The NHS in the age of anxiety: rhetoric and reality—an essay by Rudolf KleinBMJ 2013; 347 doi: https://doi.org/10.1136/bmj.f5104 (Published 21 August 2013) Cite this as: BMJ 2013;347:f5104
- Rudolf Klein, emeritus professor of social policy
- 1University of Bath, Bath, UK
Statistically there does not seem to be much wrong with the National Health Service. At the turn of the year, the Department of Health could report that “key performance standards” had been maintained even as fiscal austerity began to bite.1 Some, such as hospital infection rates, had even continued to improve. Further, the department expected the NHS to have passed the halfway mark towards achieving its £20bn (€23bn; $31bn) savings target by the end of the 2011-12 financial year.2 A more recent sample survey also suggests that there has been no deterioration in performance, bar a marginal increase in the number of patients waiting for more than four hours in emergency departments.3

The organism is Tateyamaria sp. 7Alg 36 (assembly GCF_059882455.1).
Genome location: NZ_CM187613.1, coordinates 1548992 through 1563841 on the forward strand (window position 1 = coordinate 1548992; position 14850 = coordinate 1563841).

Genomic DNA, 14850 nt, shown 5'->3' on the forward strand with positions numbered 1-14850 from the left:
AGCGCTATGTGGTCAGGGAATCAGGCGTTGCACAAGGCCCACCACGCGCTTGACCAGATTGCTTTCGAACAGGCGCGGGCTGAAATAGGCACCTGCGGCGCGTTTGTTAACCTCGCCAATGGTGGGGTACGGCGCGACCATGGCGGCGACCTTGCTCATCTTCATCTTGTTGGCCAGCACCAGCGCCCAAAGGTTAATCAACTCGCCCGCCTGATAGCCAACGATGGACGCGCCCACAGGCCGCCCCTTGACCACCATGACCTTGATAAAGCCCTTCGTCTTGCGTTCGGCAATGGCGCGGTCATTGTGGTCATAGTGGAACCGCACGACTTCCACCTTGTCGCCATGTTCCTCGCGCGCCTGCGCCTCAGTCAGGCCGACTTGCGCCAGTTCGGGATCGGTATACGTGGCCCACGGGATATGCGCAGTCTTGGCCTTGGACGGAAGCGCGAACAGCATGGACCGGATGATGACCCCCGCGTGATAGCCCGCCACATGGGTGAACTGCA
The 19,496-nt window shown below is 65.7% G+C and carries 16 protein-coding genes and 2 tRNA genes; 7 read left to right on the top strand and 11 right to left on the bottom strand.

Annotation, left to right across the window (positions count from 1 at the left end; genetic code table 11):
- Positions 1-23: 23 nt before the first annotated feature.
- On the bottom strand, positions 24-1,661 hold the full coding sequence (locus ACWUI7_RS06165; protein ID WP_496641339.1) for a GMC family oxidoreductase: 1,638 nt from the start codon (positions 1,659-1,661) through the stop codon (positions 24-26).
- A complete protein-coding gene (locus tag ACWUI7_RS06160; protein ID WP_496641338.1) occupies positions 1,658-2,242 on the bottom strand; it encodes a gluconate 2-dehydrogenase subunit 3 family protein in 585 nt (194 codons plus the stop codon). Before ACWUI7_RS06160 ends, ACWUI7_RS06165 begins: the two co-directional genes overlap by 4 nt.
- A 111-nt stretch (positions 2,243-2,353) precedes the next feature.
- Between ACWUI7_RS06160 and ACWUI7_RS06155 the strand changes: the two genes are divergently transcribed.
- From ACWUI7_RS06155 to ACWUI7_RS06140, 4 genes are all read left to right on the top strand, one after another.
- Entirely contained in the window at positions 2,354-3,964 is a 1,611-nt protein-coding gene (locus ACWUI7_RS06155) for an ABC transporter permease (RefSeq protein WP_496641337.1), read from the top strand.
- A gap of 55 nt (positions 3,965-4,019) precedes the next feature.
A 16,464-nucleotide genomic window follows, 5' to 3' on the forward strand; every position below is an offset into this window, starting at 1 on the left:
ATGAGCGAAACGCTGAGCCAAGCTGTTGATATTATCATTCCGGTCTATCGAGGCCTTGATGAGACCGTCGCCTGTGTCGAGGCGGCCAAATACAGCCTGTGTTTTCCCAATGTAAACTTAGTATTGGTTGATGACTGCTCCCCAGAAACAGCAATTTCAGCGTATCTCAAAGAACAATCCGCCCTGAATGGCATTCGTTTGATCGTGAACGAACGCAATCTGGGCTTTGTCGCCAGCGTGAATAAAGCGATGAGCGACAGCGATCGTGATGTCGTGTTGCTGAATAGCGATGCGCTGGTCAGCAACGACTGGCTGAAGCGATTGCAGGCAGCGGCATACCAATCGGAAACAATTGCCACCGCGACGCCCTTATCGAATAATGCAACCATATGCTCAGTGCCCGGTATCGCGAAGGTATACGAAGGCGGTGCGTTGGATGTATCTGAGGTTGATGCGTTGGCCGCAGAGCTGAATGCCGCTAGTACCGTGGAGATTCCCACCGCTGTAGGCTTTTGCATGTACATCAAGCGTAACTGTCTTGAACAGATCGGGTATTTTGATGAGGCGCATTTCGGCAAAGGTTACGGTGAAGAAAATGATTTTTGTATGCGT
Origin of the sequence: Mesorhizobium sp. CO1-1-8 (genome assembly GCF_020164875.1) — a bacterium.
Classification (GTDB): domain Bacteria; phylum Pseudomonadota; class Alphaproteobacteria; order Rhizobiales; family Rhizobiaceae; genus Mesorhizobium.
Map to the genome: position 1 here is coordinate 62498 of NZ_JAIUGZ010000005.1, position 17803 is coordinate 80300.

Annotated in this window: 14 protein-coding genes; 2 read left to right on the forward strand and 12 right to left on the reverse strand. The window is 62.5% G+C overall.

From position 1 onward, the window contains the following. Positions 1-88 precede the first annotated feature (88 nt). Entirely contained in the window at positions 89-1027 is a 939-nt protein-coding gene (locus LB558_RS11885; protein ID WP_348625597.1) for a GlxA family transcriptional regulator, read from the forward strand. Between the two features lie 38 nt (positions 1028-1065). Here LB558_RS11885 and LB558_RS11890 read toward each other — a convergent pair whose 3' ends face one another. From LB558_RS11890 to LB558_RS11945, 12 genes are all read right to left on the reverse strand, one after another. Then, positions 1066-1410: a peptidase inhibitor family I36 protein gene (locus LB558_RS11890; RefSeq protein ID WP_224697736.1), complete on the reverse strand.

Organisationally, too, the NHS seems to be a success story. It has successfully implemented the disruptive and distracting Lansley programme of change. This involved closing down 170 organisations, creating 240 new ones, making 10 000 staff redundant, and then re-employing 2200 of them.4 NHS England, as the NHS Commissioning Board has chosen to style itself, is now in charge of the service, churning out instructions, consultations, and exhortations at a manic rate. Yet it would be surprising if the public and patients noticed any difference in the way the NHS operates, so smoothly managed has been the transition; it is those working in the service who have absorbed the shocks and pain of change.
Bad news stories
But, of course, there is another story to be told: that of the NHS stumbling into crisis. The three volumes, 1781 pages, and 290 …